The holiday season is almost ending. It is time to clean and care for cast iron cookware that is every home chef’s best friend. Whether you hosted a lavish party or an intimate gathering, cast iron pots have been lying there waiting to go back into the cabinets, but not before you’ve cleaned them. If you regularly use cast iron pots – skillets, Dutch ovens, grilling pans, or bakeware – you know that there are three essential steps to maintaining those hardy utensils. The rule of three: wash, dry, and season each cast iron pot after every use.

If you have used cast iron cookware for the first time this holiday season, you could be unaware of the rule of thumb. At first, maintaining a cast iron pot can seem daunting to you, but it is as simple as the words – wash, dry, and oil. It helps your pans remain in their prime and have a chance of becoming a family heirloom lasting for generations. Yes, your cherished pots can be heirlooms, too!

How to Clean Cast Iron Cookware?

Cast iron cookware is strong and timeless, provided you give them little love and care. It is of utmost importance to choose the best new cast iron with due consideration and research. Once you have your new pot or pan, you may want to perform an initial seasoning, even on a brand-new one, to ensure it lasts longer.

The tough part comes after you have cooked in it. Sometimes the greasy food bits can be difficult to remove from the pans. Rough scrubbing can damage the cast iron cookware, stripping it off the protective layer of seasoning. So what do you do? Clean it of course, gently, using the rule of three.

When it comes to washing cast iron pots and pans, there is a widespread belief that using soap on it is not a good idea, it can scrape the seasoning. It turns out that the seasoning – essentially baked-on fat – becomes stubborn after being cooked on but modern dish soaps can mildly clean without stripping away that protective layer. Soap will not work against the seasoning. The trick is to use a non-scratch sponge. Dump a smidgen of regular dish soap on the sponge and get to work.

In case you want to remove the seasoning, scrub it with steel wool or soak it in a strong lye solution. Stripping it with electrolysis will work fine.

The Rule of Three to Clean Cast Iron Cookware

Step 1: Wash the Cast Iron Cookware

After cooking, you can simply wash your pans and pots with some warm soapy water and a soft sponge. For indelible burnt-on bits, use the synthetic scrubber on the back of kitchen sponges, which is not as abrasive as steel wool.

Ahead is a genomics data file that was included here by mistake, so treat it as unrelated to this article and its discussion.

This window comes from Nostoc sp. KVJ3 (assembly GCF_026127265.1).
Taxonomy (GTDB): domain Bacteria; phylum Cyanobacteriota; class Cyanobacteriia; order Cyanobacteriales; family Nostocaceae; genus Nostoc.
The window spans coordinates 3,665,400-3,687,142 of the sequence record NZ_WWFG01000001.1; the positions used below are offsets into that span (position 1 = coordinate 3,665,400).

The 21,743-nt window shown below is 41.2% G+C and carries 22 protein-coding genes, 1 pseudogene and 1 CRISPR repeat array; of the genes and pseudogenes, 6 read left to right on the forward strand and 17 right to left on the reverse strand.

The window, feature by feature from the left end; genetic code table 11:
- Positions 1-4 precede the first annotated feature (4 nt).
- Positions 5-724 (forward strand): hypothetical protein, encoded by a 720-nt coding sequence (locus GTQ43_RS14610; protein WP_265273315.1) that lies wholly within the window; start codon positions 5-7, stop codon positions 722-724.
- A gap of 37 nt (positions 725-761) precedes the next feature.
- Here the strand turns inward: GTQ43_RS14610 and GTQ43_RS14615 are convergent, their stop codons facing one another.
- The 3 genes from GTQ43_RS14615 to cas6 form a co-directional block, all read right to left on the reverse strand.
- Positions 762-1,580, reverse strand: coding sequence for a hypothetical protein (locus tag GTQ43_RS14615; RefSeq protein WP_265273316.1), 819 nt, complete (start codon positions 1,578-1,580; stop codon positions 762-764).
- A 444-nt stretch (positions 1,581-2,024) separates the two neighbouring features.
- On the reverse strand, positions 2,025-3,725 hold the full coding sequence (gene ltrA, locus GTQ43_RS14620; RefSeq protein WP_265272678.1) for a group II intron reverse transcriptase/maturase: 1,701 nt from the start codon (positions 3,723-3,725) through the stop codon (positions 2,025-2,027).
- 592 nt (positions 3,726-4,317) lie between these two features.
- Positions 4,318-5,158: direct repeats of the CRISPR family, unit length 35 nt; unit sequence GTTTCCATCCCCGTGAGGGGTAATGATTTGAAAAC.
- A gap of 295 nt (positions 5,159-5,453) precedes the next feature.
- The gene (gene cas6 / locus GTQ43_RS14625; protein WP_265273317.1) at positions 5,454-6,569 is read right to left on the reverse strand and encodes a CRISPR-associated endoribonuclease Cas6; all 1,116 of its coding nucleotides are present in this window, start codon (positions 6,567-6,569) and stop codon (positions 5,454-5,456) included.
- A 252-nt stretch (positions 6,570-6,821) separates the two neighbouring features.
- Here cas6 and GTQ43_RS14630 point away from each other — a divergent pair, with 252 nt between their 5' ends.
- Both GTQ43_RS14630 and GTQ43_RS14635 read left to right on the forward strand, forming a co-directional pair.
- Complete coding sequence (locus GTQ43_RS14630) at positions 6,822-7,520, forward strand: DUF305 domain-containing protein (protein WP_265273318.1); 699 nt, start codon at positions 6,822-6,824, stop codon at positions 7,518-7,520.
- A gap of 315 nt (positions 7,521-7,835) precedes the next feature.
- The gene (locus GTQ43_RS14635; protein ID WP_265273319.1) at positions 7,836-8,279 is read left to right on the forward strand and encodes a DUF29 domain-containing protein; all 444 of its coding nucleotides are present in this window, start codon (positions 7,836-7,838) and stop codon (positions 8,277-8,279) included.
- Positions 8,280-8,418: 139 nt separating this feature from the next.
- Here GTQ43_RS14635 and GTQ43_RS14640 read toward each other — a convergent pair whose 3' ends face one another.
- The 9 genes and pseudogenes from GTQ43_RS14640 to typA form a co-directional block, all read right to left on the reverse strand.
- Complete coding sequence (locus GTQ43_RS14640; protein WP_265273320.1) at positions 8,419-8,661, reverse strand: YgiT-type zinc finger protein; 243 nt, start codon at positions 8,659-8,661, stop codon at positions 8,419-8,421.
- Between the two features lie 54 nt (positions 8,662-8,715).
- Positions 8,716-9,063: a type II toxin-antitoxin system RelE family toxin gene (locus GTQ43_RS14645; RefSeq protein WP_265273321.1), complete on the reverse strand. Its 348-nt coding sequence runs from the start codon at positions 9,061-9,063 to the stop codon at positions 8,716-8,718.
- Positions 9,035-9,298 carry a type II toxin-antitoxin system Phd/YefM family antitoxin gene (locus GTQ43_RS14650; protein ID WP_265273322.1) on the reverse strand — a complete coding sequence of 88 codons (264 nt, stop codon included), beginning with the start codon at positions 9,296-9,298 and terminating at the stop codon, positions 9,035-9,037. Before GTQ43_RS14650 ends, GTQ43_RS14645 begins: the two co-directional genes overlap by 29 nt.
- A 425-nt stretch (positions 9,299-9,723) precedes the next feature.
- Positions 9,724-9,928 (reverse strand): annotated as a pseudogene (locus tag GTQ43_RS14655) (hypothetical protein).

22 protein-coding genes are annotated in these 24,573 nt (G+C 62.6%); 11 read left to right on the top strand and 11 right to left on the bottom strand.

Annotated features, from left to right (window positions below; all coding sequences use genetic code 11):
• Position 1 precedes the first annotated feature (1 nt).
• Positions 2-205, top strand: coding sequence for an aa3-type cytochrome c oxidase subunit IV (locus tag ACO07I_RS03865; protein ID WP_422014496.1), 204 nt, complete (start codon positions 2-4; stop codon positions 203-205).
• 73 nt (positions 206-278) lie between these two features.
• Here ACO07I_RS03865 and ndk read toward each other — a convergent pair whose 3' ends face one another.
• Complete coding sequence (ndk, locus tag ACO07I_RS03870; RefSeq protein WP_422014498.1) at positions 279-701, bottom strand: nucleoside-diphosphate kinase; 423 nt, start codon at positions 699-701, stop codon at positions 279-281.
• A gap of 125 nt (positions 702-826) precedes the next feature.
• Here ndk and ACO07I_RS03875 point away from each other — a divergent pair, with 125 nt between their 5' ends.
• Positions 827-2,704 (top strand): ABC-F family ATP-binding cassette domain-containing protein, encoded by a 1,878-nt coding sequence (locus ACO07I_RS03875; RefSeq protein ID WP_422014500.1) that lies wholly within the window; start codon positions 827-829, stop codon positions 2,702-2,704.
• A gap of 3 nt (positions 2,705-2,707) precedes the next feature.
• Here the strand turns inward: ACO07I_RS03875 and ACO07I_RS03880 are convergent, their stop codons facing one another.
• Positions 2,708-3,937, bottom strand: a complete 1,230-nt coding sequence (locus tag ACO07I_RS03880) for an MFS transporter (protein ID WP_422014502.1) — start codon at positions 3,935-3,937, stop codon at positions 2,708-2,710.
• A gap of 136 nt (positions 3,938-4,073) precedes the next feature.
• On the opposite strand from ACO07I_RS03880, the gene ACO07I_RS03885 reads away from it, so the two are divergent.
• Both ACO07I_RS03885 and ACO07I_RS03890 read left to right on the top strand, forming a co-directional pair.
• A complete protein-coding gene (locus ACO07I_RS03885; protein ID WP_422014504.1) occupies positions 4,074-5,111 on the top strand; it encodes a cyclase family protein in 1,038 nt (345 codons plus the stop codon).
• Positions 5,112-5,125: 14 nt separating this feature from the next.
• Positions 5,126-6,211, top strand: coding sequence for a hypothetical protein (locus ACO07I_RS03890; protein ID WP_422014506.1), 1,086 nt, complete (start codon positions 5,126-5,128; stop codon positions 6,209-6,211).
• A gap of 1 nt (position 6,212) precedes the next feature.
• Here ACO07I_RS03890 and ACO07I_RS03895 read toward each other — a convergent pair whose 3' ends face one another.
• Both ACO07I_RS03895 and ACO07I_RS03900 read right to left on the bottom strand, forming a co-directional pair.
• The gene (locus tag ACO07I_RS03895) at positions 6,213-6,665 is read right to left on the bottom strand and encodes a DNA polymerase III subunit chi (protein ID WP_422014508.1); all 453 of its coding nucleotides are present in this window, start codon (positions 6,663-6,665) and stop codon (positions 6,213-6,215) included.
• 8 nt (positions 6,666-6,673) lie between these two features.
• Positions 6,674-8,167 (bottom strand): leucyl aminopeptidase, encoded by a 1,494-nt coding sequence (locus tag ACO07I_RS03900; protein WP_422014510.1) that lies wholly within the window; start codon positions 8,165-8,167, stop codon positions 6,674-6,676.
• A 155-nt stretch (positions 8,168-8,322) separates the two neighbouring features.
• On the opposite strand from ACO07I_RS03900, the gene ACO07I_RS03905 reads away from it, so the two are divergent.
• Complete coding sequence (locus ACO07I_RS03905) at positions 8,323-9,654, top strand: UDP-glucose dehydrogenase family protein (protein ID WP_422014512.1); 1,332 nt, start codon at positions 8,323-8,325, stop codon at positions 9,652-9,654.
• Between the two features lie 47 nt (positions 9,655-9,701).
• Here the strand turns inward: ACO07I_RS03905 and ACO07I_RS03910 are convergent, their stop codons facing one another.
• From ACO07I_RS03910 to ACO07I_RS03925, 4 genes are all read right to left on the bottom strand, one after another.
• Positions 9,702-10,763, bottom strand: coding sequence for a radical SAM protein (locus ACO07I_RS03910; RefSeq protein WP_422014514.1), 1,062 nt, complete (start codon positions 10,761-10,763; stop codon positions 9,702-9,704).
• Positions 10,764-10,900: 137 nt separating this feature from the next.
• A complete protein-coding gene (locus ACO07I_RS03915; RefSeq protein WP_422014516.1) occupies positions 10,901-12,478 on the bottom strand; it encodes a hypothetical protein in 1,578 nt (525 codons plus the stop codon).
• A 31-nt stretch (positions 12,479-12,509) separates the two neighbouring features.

Even then, for some reason, if you have tougher stains and food bits stuck to your pan, pour salt into the pan and set it over heat. As the pan starts to heat, rub the charred portions out using paper towels. The salt will act as an abrasive – without stripping the seasoning – while the heat will make it easier to scrub the food bits away by carbonizing it. Once the gunk is removed, rinse the salt and wash your cast iron with warm soapy water.

Step 2: Pat Dry Thoroughly

Here is the grave mistake that novice cast iron users make; they leave their pots and pans dripping with water. It is important to understand that water is an enemy of your cast iron cookware and leaving them wet after washing can cause rusting. Although a seasoned pot is less susceptible to rust, it is wise to pat it dry.

After washing your cast iron pots, make sure to dry them thoroughly with a towel. Once you have hand-dried your pan well, you can set it over a high flame to speed the evaporation of any remaining moisture.

Step 3: Top it With Seasoning

You may not have stripped the seasoning layer off of your cast iron pots during the washing process, but it is always recommended to lightly oil the pot and heat it after every wash. This process helps prime the pan for its next use and the bonus layer of seasoning helps keep it in its finest state for extended periods.

For seasoning your cast iron cookware, you can rub a light coat of any unsaturated cooking fat such as canola, corn, or vegetable oil. Make sure to lightly dab the layer away before putting it to heat so that the oil won’t clump in places. Put it on your stove for five to ten minutes, until the pan is heated enough to start blithely smoking.

We have also found that putting your upside-down oiled pan on a baking rack in the oven for an hour at 350 degrees Fahrenheit helps achieve a matte finish without oil pools sticking to it.

And that is how you clean and care for your cast iron cookware, whether it is a skillet or bakeware. Let us know if you have an alternative method below in the comments and we will give it a whirl.

Follow Homecrux on Google News!


Listening to her grandmother weaving nighttime tales to penning down her own thoughts, Priya developed a penchant for stories and their origin early in her childhood. After her master's in literature, she started writing copiously on diverse topics including architecture, interior design trends, and home improvement while learning the ropes of copyediting. For the past couple of years, she has been crafting DIYs for Homecrux. Reading novels, painting, and baking are her favorites on her long list of hobbies. She also loves to eat, travel, meet new people, learn about different cultures, and listen to stories.

Leave A Reply

This site is protected by reCAPTCHA and the Google Privacy Policy and Terms of Service apply.

The reCAPTCHA verification period has expired. Please reload the page.

Exit mobile version